Rachel Carson’s Silent Spring is one of the more influential books of the 20th century. It was read by senators, presidents, and industry leaders and influenced environmental policy in the more than fifty years since – a picture of Carson even hung on Al Gore’s wall during his time as vice president. Its publication was the catalyst for the modern environmental movement and likely the establishment of the Environmental Protection Agency. I had heard of Rachel Carson and Silent Spring over the years but never actually read any of it until now. In today’s political climate just about every environmental issue that comes to the fore is bitterly partisan and contested and reading through these excerpts I can see why.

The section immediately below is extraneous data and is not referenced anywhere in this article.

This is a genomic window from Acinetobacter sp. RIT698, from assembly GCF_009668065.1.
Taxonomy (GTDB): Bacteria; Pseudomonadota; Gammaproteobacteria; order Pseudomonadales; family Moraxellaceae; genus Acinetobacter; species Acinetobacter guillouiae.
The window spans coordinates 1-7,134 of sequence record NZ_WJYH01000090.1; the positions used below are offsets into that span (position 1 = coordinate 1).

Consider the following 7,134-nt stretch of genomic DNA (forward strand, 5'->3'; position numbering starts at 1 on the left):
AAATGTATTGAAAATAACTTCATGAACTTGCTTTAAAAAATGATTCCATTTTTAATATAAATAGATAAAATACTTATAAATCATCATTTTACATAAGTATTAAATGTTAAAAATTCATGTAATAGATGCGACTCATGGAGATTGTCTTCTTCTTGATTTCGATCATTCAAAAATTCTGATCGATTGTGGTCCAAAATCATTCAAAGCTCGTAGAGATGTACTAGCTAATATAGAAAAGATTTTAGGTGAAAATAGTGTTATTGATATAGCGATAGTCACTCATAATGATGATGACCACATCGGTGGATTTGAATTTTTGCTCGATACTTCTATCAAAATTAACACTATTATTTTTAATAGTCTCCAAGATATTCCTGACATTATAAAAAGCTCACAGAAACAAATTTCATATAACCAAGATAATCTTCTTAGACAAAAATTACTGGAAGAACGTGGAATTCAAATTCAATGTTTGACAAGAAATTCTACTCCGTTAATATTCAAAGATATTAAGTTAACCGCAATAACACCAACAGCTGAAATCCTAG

Similarly to previous readings, the biggest problem I have with Rachel Carson’s excerpts is the unnecessary sensationalism. We’ve had over 50 years since her book was published to review its accuracy and by all accounts she was, to some degree, right about pesticides and DDT in particular. Given that her position was right why does she feel the need to cheapen her argument by writing nonsense like “Can anyone believe it is possible to lay down such a barrage of poisons on the surface of the earth without making it unfit for all life? They should not be called ‘insecticides,’ but ‘biocides.'” (pg 155)? In my opinion, it would be far more persuasive if she had acknowledged the benefits and uses of pesticides and then presented her research on why we should be careful with how much we use. By taking the Luddite-esque position of “if you use pesticides, you’re killing everything” she portrays herself as an unrealistic radical and that perception taints everything else in the book and frames the situation as a black and white issue with no middle ground – either you’re saving the earth or killing it. In the long run I think this approach hurt the environmental movement because it attracted people that agreed with that us-versus-them mentality and put industry on the defensive. After the publication of Silent Spring, chemical companies began mailing monthly newsletters to media outlets detailing the benefits of their chemicals and began a campaign to discredit Carson. Perhaps they would have done that either way, but her uncompromising position and use of language like “grim specter” (pg 152), “chain of evil” (pg 153), and “chemical death rain” (pg 159) took away all other options.